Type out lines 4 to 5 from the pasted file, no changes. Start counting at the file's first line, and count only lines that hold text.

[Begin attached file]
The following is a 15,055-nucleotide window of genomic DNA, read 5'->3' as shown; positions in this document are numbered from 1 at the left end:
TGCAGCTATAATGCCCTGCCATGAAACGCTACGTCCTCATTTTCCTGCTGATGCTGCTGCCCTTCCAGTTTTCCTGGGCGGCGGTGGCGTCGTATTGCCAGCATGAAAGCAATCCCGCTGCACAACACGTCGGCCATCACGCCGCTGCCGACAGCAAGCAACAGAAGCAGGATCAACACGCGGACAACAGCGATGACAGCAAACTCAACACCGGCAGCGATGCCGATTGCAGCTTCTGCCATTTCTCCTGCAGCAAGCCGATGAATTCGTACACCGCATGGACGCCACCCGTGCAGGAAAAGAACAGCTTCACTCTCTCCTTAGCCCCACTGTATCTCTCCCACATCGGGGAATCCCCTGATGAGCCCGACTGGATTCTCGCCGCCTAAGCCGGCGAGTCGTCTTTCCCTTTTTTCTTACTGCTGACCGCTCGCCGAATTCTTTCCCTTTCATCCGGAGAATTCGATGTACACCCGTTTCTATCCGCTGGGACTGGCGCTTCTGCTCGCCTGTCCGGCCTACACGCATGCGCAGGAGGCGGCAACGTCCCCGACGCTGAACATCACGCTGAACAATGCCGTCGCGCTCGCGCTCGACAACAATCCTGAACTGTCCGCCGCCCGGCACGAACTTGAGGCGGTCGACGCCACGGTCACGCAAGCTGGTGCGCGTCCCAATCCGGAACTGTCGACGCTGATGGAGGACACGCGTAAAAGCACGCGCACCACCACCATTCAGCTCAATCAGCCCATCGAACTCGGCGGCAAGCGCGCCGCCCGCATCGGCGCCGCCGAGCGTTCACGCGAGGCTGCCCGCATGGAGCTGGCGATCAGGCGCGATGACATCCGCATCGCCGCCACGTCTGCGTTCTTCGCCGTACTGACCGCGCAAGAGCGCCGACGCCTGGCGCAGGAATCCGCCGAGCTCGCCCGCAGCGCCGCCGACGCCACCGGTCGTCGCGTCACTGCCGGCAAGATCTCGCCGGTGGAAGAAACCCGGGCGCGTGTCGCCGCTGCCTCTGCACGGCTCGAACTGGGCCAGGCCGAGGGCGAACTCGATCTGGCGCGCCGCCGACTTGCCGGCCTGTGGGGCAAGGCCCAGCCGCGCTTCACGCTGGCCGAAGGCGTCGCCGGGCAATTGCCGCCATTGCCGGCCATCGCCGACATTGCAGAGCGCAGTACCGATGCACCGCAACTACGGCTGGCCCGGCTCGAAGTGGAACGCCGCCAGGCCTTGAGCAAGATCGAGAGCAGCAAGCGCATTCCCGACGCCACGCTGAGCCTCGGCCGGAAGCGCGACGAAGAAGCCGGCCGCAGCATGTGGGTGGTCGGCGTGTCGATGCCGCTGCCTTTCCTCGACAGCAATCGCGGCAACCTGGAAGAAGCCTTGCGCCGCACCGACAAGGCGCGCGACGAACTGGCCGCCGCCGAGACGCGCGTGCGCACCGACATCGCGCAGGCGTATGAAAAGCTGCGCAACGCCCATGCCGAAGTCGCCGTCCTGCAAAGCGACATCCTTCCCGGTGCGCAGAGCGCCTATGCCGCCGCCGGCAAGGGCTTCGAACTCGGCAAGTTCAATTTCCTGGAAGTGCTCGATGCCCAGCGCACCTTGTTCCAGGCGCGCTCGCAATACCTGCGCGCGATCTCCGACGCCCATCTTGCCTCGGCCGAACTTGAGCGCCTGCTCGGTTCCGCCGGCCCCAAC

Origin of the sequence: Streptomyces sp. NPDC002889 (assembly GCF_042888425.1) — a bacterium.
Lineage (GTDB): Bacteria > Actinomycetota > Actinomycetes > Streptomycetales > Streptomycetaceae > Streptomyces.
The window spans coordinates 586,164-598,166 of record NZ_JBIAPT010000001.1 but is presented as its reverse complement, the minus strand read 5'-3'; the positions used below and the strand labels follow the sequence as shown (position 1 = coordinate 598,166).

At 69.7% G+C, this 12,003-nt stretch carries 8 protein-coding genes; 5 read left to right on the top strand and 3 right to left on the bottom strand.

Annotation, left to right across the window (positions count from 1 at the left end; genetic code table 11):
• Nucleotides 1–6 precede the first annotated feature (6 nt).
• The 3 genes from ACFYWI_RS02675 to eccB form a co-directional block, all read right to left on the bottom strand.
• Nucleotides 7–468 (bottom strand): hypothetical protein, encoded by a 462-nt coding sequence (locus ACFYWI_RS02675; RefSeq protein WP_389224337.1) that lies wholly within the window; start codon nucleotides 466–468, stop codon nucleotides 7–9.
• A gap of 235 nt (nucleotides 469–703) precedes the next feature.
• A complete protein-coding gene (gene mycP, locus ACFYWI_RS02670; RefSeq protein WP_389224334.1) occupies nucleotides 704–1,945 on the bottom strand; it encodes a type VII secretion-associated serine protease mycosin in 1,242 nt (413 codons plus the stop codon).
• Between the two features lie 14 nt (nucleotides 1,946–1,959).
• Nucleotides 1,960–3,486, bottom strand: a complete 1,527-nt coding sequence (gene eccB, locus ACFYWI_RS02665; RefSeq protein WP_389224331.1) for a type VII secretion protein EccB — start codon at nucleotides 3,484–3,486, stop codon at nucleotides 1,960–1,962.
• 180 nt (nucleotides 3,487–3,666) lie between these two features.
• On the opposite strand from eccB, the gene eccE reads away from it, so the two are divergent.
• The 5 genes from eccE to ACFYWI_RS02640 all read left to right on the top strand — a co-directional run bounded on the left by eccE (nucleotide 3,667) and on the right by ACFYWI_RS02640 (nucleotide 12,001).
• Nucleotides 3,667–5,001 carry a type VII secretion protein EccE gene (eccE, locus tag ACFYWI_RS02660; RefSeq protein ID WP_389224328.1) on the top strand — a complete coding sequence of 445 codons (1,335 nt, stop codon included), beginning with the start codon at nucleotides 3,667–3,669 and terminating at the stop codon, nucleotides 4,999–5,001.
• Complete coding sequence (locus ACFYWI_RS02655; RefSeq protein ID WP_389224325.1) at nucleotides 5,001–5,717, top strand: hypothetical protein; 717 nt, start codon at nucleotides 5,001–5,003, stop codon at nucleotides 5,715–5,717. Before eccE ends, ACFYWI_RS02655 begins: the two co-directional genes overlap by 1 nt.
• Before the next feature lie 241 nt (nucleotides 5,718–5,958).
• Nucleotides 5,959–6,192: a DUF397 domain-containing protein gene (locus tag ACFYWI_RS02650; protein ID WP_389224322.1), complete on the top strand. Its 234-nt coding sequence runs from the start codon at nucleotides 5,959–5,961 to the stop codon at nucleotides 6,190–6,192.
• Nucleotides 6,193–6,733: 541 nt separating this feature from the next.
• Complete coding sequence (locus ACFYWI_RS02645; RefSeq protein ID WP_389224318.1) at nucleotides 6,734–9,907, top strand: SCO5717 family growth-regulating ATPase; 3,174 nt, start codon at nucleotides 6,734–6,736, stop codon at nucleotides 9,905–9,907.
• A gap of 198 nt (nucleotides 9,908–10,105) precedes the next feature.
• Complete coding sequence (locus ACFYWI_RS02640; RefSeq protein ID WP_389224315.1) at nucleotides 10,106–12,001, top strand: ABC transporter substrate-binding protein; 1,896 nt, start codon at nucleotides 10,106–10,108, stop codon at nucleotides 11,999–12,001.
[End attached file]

Lineage (GTDB): Bacteria > Actinomycetota > Actinomycetes > Streptomycetales > Streptomycetaceae > Streptomyces.
The window spans coordinates 586,164-598,166 of record NZ_JBIAPT010000001.1 but is presented as its reverse complement, the minus strand read 5'-3'; the positions used below and the strand labels follow the sequence as shown (position 1 = coordinate 598,166).